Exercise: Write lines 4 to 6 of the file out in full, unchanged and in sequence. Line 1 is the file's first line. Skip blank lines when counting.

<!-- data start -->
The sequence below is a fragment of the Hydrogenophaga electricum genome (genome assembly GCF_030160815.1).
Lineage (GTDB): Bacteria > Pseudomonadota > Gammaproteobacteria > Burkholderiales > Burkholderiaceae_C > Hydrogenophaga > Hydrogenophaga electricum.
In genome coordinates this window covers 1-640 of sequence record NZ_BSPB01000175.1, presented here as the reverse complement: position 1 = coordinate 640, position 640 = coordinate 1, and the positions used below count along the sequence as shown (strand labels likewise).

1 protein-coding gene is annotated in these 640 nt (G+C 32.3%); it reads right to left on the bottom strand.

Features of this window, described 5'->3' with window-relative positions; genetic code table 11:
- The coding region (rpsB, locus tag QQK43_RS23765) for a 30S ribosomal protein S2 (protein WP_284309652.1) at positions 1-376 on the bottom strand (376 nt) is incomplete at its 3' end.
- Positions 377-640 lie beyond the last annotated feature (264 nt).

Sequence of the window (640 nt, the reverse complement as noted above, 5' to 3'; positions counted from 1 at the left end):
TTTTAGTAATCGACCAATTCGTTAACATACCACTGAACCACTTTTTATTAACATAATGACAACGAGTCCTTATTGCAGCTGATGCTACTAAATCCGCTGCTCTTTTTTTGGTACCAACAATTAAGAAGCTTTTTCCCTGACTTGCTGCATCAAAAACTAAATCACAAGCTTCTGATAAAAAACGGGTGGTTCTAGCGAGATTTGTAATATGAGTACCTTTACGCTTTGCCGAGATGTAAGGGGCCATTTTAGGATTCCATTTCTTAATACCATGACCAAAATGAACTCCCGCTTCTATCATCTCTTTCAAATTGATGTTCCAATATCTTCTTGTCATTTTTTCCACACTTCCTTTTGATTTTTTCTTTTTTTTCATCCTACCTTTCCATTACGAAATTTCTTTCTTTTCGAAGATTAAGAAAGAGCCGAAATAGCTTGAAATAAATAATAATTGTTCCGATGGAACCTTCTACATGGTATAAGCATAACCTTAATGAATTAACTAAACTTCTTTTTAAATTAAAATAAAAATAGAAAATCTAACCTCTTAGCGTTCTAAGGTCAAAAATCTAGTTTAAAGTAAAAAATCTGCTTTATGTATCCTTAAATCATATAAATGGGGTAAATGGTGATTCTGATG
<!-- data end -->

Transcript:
1 protein-coding gene is annotated in these 640 nt (G+C 32.3%); it reads right to left on the bottom strand.

Features of this window, described 5'->3' with window-relative positions; genetic code table 11:
- The coding region (rpsB, locus tag QQK43_RS23765) for a 30S ribosomal protein S2 (protein WP_284309652.1) at positions 1-376 on the bottom strand (376 nt) is incomplete at its 3' end.